Over the last two issues, we've gutted our resident '90 Fox-body Mustang coupe, insulated the interior cabin with sound-deadening material from Thermo-Tec, and begun reassembling the interior space with new and reconditioned components. It's been an arduous journey, but in the end, we were rewarded with a luscious, semi-custom black interior that's clean, comfortable, and quite inviting-one that really makes us want to drive our coupe.
For this installment, we went to Latemodel Restoration Supply (LRS) for the majority of components. It specializes in Mustang restoration and knows the platforms extremely well-we don't know of anyone else that offers such a comprehensive line of restoration parts for the Fox-body Mustang. LRS's multi-piece bolt and screw kit is a must for anyone considering a full-tilt restoration like we just did. It'll save you time, not to mention that the screw and bolt heads all have a new appearance to them. Believe us, rusty old ones will show up, especially in a black interior.
When we were pulling the dash apart, the ignition switch plug crumbled in our hands. While
As extensive as LRS's product line is, though, there are some items that it just doesn't have yet. When it comes to that point, you have to use what you have in the car already, or maybe a slightly better used version from another car. We found on several occasions that we had broken or completely missing parts that we needed. To that end, we relied on AMP Performance in Phoenix, Arizona, to provide us with fine used examples from the company's salvage yard.re.
While AMP has a huge inventory of new performance parts for your pony, it also keeps a salvage yard full of late-model Mustangs for times like this. According to AMP's Tom Thompson, approximately 50 percent of those in need of salvage parts are Fox owners, and the '94-'98 and '99-'04 owners make up the rest of inquiries. AMP sent us a number of parts that we would have otherwise been in bad shape without.
This month, we reassemble the coupe's interior, adding new carpet, a package tray, and a headliner, as well as new door panels and power switch gear. We also bolted in the new Corbeau GTSII front seats and the recovered rear seat.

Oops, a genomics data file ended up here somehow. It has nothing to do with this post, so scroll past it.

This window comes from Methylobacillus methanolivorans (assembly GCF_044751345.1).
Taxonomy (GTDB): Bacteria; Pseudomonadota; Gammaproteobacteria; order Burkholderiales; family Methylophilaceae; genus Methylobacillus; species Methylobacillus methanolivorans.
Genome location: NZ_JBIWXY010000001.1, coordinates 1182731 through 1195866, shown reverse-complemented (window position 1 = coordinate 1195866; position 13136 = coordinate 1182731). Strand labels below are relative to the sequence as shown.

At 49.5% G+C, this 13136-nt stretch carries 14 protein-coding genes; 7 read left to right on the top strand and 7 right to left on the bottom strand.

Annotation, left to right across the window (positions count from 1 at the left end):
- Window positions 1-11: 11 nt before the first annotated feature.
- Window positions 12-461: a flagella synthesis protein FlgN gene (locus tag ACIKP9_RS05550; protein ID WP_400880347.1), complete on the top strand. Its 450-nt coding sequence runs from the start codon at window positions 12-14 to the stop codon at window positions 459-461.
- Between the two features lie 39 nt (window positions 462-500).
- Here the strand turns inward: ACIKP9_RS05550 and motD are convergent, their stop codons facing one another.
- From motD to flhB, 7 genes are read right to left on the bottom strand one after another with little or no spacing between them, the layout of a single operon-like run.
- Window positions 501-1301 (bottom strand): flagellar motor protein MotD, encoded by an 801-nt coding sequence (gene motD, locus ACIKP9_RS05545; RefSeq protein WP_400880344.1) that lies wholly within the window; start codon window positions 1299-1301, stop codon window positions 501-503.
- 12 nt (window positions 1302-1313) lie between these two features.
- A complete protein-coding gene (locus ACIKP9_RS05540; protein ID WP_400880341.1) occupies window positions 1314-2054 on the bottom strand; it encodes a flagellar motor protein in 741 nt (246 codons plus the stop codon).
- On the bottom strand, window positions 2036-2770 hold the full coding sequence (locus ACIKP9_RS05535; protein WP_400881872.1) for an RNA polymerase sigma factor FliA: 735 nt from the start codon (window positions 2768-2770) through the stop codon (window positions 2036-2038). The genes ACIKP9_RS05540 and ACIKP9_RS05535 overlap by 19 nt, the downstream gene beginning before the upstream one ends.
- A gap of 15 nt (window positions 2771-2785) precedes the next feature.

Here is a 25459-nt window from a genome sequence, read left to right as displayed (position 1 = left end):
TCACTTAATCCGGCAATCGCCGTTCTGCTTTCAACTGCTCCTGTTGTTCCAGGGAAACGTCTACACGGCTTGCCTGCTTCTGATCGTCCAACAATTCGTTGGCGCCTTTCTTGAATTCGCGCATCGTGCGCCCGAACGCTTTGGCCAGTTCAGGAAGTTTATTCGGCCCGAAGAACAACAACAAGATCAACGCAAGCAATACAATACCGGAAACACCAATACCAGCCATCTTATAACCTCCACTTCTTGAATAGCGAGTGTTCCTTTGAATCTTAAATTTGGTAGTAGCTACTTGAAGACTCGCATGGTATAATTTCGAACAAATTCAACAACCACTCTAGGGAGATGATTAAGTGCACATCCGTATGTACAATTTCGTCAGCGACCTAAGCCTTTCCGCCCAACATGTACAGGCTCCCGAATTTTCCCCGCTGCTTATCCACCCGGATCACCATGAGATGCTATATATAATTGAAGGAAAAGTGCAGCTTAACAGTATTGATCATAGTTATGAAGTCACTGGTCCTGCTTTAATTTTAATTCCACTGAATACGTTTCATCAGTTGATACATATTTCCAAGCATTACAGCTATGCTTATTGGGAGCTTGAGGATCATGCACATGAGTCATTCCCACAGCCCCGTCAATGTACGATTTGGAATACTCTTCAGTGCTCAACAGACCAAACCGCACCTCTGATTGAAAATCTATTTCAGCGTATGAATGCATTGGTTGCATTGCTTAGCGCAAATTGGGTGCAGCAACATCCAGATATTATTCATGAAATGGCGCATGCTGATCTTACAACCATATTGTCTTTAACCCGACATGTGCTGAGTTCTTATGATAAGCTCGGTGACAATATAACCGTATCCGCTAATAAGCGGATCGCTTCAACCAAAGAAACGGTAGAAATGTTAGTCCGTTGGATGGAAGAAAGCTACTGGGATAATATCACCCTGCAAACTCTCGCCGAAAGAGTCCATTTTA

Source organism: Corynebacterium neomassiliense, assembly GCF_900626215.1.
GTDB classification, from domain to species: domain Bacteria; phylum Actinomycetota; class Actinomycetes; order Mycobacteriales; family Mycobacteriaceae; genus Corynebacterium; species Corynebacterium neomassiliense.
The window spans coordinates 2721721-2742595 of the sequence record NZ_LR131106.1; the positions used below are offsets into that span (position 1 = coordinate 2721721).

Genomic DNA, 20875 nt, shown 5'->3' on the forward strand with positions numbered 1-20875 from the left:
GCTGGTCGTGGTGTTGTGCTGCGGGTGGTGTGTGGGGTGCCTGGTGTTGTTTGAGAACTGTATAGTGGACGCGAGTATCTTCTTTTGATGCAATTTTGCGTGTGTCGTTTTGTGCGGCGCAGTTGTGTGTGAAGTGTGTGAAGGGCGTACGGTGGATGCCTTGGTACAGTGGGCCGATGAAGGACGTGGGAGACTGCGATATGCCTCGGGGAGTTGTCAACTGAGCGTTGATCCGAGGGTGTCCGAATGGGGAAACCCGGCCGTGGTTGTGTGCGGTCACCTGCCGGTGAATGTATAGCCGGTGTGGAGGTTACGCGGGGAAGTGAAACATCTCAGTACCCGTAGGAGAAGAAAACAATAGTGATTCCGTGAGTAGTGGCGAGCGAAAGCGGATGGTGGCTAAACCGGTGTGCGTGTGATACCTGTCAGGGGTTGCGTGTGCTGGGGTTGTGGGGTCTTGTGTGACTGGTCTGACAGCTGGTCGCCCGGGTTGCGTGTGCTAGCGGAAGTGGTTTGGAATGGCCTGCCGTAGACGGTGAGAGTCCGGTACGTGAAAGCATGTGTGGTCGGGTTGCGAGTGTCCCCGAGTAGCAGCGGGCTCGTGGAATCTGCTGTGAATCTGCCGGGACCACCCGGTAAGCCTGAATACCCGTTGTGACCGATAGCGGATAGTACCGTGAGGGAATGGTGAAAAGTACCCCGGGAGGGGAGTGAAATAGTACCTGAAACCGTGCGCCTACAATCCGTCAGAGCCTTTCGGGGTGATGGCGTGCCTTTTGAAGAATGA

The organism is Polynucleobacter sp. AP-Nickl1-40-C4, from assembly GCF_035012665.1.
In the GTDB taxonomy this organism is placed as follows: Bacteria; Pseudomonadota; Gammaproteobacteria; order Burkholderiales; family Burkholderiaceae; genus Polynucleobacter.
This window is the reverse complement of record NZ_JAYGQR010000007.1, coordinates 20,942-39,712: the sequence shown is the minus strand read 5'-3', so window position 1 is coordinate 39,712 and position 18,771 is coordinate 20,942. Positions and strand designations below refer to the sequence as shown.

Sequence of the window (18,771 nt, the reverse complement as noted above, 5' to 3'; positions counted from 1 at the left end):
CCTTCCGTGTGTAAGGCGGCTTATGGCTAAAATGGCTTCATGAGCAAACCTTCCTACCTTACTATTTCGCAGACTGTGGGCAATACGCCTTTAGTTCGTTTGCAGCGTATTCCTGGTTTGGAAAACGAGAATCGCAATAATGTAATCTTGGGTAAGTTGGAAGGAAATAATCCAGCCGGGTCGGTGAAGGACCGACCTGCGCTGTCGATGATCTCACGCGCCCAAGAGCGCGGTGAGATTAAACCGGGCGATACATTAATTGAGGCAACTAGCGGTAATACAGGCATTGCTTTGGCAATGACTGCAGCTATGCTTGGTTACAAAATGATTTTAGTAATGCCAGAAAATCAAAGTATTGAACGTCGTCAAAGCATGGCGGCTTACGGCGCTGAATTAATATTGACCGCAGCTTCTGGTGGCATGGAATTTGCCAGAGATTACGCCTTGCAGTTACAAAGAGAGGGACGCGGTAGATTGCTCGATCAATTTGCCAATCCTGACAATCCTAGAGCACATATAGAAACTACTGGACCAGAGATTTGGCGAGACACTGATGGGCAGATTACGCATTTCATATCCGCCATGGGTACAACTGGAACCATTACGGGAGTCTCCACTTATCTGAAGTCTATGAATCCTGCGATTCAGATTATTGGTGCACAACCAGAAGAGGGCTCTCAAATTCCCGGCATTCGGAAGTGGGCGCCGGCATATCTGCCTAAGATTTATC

One of the most noticeable improvements we made to the interior was this new gauge lens fr
The black suede leather really turns up the luxury factor in our otherwise inexpensive Fox coupe. Corbeau worked tirelessly with LRS to get a product line of rear seat covers for most late-model Mustangs, whether you have the factory upholstery or aftermarket threads like the Corbeau seating that we have. While we opted for the black microsuede, Corbeau and LRS also offer polished leather, and even two-tone leather in a couple combinations.
Other key components that have turned this Mustang into a proper ride include the LRS leather-wrapped factory steering wheel, the crystal clear gauge lens, and a new car scent. The end result turned out way better than we expected. It has a factory look, but it's more modern and more luxurious.
If you're not lucky enough to have purchased a clean, low-mileage late-model Mustang, you can get the same feeling or better by restoring the interior yourself-with help from Latemodel Restoration Supply, Corbeau, and AMP Performance, of course. If you're unsure of how to do it yourself, just follow along as we cover the entire restoration in depth.
The light dimmer switch often fails in Fox-body Mustangs, so we ordered a new one from Lat
Now that we've had the interior apart, it occurred to us that the sound system is lacking quite a bit. Sounds like its time for an upgrade.
Assembling the new economy door panels took quite a bit of time, but spending the extra mi
Now peel back the vinyl from the factory door panel to expose the metal pan. You will also
Gently pry the metal pan from the cardboard. Once you have it free, grab a Scotch-Brite pa
Position the pan on the new door panel. Starting on the side closest to the door handle op
You can pull the material over the top of the panel, secure the inner doorbelt weatherstri
Cut the hole for the door lock knob from the backside, pop the bezel through, and bend the
From the backside, cut out the areas for the door armrest.
We ordered new speaker grills from LRS as ours were trashed. The back of the door panel is
The speaker grills are secured using these flat clips. We found it easiest to place a smal